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Issue 393 - June 2005

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Chairman's Column

 
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June Speaker

The Society is pleased to welcome Richard Thomas to our June meeting. Richard has spoken to us on a number of occasions in the past and his topic this month is "A Day in the Life of a Thames Tug".

Society Visit to the Weald & Downland Open Air Museum

A party from the Society visited the Weald & Downland Museum at Singleton on Sunday 8 May. Full details of that visit are published in this Newsletter.

WaterWorld

Ken and Margaret Froud, our Warwickshire-based members, who live on their narrow boat "Duorf II" on the Old Engine Arm at Napton, have kindly recorded the latest series of TVs popular 'WaterWorld'. Ray Brooks has offered to make a copy which will then be available from Alan Howarth's library stand at Society meetings. Watch this space for an announcement about its availability.

Mary Hill

Further to the item about Mary in my last Chairman's Column, I understand she is still in hospital. On behalf of all her friends and colleagues in the Society I would like to send Mary our very best wishes for a speedy recovery. Our thoughts are also extended to David in this difficult time for them both.

Annual General Meeting

An advance reminder that the Society's 2005 Annual General Meeting will be held on 28 July (our 'August' meeting). The agenda, accounts and officers' reports will be printed in a future Newsletter. As always, all Officers and Committee posts will be up for election so, if you are interested in taking a more active role in the Society, please put your name forward, either to me or the Secretary, Eric Lewis. If you would like to know what such duties might entail, just have a word with me - my contact details are on the last page of this Newsletter.

Paul Herbert


Society Visit to the Weald & Downland Open Air Museum

 
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Eighteen members and friends attended the Society's outing to the Weald & Downland Open Air Museum at Singleton on Sunday 8 May. Originally a party of 23 had been booked but, due to various reasons, some members had to drop out at a fairly late stage. They missed a great day out!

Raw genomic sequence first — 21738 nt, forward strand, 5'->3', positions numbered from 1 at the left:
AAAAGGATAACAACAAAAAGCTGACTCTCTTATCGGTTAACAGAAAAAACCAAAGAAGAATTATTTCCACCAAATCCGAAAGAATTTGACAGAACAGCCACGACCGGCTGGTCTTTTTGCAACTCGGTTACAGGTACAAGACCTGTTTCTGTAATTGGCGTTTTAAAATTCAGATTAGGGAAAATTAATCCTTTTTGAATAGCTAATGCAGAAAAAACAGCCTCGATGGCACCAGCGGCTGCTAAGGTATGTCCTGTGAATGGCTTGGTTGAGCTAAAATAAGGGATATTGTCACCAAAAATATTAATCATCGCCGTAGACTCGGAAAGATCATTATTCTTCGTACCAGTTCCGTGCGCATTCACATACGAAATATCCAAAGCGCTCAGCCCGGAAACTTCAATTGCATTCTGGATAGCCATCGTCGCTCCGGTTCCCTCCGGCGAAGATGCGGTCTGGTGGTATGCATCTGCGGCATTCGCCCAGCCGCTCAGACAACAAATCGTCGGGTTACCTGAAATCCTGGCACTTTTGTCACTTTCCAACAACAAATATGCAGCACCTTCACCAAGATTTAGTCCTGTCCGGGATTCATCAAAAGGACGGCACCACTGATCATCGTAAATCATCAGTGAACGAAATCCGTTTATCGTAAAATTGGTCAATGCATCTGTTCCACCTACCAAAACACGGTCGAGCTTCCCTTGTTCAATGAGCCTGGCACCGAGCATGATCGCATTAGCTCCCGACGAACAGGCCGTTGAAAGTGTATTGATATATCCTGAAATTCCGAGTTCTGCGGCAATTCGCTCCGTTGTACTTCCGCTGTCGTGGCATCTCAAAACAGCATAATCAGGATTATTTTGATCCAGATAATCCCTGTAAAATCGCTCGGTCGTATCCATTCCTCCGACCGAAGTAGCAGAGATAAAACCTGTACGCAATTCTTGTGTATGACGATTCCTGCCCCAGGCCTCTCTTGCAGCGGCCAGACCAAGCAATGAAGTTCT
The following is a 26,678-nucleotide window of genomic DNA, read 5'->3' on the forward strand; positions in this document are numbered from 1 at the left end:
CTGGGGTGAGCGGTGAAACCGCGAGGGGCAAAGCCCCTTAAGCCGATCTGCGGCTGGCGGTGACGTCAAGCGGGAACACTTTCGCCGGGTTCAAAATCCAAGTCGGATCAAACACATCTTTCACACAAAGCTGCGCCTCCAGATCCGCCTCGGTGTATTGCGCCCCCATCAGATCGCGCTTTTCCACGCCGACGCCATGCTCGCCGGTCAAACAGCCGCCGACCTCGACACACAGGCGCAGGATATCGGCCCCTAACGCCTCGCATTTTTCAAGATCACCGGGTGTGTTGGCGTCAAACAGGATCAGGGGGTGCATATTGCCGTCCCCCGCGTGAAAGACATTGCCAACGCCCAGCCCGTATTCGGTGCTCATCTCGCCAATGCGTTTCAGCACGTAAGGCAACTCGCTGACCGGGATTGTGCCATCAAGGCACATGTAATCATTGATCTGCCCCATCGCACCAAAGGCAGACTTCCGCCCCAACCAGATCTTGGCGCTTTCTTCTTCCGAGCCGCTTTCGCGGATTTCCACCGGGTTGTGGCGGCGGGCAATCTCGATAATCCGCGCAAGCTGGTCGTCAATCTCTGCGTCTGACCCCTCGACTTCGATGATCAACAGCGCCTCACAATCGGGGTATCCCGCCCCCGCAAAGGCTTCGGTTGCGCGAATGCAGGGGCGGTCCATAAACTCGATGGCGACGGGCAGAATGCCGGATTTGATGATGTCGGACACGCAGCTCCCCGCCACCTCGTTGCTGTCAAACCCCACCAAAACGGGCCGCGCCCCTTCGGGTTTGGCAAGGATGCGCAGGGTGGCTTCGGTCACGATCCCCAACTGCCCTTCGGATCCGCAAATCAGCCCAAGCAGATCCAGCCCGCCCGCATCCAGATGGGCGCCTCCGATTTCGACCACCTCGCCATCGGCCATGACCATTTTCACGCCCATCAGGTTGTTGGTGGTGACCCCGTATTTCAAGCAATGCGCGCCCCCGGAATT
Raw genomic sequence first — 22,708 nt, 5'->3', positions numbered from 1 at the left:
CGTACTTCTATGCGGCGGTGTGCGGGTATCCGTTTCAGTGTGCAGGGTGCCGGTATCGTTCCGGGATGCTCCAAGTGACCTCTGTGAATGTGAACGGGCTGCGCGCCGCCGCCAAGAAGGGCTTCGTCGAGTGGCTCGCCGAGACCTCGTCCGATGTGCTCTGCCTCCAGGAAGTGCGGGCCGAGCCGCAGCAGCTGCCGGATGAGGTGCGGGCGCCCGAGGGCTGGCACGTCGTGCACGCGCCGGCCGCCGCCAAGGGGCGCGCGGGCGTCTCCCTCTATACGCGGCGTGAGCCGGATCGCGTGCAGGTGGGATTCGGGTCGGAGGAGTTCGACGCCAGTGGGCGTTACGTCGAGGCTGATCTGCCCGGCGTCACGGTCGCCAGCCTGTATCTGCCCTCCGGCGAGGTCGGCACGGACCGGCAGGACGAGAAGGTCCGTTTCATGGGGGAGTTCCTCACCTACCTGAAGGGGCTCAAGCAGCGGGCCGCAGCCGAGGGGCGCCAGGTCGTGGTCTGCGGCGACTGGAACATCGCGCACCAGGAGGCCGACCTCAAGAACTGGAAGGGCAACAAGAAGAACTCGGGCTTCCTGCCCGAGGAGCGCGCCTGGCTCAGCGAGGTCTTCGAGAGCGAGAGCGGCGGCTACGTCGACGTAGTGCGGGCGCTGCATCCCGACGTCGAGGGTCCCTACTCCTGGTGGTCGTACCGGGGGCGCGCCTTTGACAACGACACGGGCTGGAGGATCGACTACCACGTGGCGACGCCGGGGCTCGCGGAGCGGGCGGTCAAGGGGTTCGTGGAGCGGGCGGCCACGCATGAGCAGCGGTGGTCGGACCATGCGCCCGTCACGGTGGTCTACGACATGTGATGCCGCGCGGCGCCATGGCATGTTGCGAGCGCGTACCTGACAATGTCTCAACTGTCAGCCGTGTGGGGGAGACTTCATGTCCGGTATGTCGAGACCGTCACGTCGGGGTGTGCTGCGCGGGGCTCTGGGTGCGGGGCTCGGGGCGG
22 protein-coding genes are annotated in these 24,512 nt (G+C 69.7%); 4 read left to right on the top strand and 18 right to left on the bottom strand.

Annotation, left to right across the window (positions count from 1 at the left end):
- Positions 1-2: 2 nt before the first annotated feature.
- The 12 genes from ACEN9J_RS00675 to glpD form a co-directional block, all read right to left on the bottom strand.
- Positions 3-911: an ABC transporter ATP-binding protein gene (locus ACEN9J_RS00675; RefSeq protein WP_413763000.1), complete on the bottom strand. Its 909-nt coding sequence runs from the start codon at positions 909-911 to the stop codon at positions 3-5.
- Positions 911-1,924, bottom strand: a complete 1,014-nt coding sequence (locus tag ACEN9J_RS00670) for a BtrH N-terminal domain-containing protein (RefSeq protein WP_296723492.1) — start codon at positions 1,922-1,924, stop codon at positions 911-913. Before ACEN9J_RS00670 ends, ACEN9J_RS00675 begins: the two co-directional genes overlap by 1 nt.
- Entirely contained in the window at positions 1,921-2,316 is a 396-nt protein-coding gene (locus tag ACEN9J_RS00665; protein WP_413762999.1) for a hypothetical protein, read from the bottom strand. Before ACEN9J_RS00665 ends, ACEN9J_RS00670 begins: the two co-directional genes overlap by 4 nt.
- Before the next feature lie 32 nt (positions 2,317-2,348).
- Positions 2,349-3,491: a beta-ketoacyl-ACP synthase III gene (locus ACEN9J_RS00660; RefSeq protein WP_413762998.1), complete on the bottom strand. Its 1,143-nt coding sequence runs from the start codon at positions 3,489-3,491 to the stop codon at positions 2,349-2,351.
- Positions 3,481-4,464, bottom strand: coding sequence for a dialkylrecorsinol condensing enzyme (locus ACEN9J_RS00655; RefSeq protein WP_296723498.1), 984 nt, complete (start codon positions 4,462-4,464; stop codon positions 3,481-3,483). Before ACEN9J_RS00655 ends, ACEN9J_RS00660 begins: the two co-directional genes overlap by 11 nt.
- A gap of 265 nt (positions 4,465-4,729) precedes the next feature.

View of part of museum

Singleton (as the Museum is commonly known) contains 44 buildings from Hampshire, Sussex, Surrey and Kent, which have been saved from demolition, carefully dismantled and re-erected at the Museum. Often new timbers and other material have to be used where parts of the original could not be salvaged because of their poor condition. Our guided tour took in a range of buildings which included large splendid farmhouses and smaller cottages, medieval houses, industrial buildings such as a smithy, watermill, saw-pit shed, a small schoolroom and a humble cattle shed. Many of the buildings have to be seen to be fully understood and appreciated. I certainly cannot give them full credit in this brief article.

One of the crowning parts of the day was our visit to the Downland Gridshell, the innovative construction of which celebrates the use of wood as a building material. The basement of the Gridshell houses the Museum's craft workshops and collection of 7,500 rural life artefacts and we were privileged to be allowed to wander through the latter, looking at the tools and other implements of a bygone age.

Despite the sun, the morning was quite cool and many of us were glad to have brought warm coats with us. In a couple of the buildings fires had been lit and it was good to huddle around them, if only for a brief spell. Many of us ate lunch in the Museum's café where hot, tasty food was on offer, as well as ploughmans, sandwiches, cakes and the usual beverages. The café was very busy, and the downside of this was that, unfortunately, they had run out of hot soup - something many of us were looking forward to!

Fortunately, the afternoon had warmed up considerably and the group split up into individual groups for a general look round the site and a visit to the shop.